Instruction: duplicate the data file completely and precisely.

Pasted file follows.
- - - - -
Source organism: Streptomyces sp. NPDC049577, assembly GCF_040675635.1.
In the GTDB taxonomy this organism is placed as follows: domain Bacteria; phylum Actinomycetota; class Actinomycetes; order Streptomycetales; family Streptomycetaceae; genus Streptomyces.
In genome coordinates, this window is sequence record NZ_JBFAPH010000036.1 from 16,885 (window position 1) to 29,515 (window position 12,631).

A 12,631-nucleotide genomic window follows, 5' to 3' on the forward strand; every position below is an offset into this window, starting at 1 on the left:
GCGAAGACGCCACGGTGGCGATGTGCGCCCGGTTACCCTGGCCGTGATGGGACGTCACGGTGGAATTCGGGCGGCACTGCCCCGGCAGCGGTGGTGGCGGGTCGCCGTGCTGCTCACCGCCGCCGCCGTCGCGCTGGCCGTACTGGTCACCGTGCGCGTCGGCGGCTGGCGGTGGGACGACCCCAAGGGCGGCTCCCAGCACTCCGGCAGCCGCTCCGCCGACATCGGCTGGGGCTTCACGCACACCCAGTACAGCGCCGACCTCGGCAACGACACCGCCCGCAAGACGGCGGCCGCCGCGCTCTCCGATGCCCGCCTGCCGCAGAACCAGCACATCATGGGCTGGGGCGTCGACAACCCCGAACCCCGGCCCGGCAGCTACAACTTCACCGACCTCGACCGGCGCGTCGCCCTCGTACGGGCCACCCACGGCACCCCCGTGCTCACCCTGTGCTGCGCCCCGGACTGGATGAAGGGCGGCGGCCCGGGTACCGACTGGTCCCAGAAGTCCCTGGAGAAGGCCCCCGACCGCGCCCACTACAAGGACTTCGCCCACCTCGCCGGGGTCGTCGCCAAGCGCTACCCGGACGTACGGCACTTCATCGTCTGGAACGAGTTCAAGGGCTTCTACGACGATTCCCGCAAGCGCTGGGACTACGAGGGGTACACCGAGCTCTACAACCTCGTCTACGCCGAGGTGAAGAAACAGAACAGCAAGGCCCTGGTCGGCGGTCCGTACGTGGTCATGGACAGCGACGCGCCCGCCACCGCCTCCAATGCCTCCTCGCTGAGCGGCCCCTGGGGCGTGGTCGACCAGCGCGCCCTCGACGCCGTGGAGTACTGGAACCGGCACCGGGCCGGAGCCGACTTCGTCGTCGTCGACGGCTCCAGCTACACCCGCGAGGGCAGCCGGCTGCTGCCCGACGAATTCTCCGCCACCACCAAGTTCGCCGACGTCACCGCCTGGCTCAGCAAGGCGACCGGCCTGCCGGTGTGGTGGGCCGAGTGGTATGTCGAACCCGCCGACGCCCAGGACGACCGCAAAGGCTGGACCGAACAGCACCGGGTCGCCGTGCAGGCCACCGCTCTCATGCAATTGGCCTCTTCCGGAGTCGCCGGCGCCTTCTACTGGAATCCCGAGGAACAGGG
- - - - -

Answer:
Source organism: Streptomyces sp. NPDC049577, assembly GCF_040675635.1.
In the GTDB taxonomy this organism is placed as follows: domain Bacteria; phylum Actinomycetota; class Actinomycetes; order Streptomycetales; family Streptomycetaceae; genus Streptomyces.
In genome coordinates, this window is sequence record NZ_JBFAPH010000036.1 from 16,885 (window position 1) to 29,515 (window position 12,631).

A 12,631-nucleotide genomic window follows, 5' to 3' on the forward strand; every position below is an offset into this window, starting at 1 on the left:
GCGAAGACGCCACGGTGGCGATGTGCGCCCGGTTACCCTGGCCGTGATGGGACGTCACGGTGGAATTCGGGCGGCACTGCCCCGGCAGCGGTGGTGGCGGGTCGCCGTGCTGCTCACCGCCGCCGCCGTCGCGCTGGCCGTACTGGTCACCGTGCGCGTCGGCGGCTGGCGGTGGGACGACCCCAAGGGCGGCTCCCAGCACTCCGGCAGCCGCTCCGCCGACATCGGCTGGGGCTTCACGCACACCCAGTACAGCGCCGACCTCGGCAACGACACCGCCCGCAAGACGGCGGCCGCCGCGCTCTCCGATGCCCGCCTGCCGCAGAACCAGCACATCATGGGCTGGGGCGTCGACAACCCCGAACCCCGGCCCGGCAGCTACAACTTCACCGACCTCGACCGGCGCGTCGCCCTCGTACGGGCCACCCACGGCACCCCCGTGCTCACCCTGTGCTGCGCCCCGGACTGGATGAAGGGCGGCGGCCCGGGTACCGACTGGTCCCAGAAGTCCCTGGAGAAGGCCCCCGACCGCGCCCACTACAAGGACTTCGCCCACCTCGCCGGGGTCGTCGCCAAGCGCTACCCGGACGTACGGCACTTCATCGTCTGGAACGAGTTCAAGGGCTTCTACGACGATTCCCGCAAGCGCTGGGACTACGAGGGGTACACCGAGCTCTACAACCTCGTCTACGCCGAGGTGAAGAAACAGAACAGCAAGGCCCTGGTCGGCGGTCCGTACGTGGTCATGGACAGCGACGCGCCCGCCACCGCCTCCAATGCCTCCTCGCTGAGCGGCCCCTGGGGCGTGGTCGACCAGCGCGCCCTCGACGCCGTGGAGTACTGGAACCGGCACCGGGCCGGAGCCGACTTCGTCGTCGTCGACGGCTCCAGCTACACCCGCGAGGGCAGCCGGCTGCTGCCCGACGAATTCTCCGCCACCACCAAGTTCGCCGACGTCACCGCCTGGCTCAGCAAGGCGACCGGCCTGCCGGTGTGGTGGGCCGAGTGGTATGTCGAACCCGCCGACGCCCAGGACGACCGCAAAGGCTGGACCGAACAGCACCGGGTCGCCGTGCAGGCCACCGCTCTCATGCAATTGGCCTCTTCCGGAGTCGCCGGCGCCTTCTACTGGAATCCCGAGGAACAGGG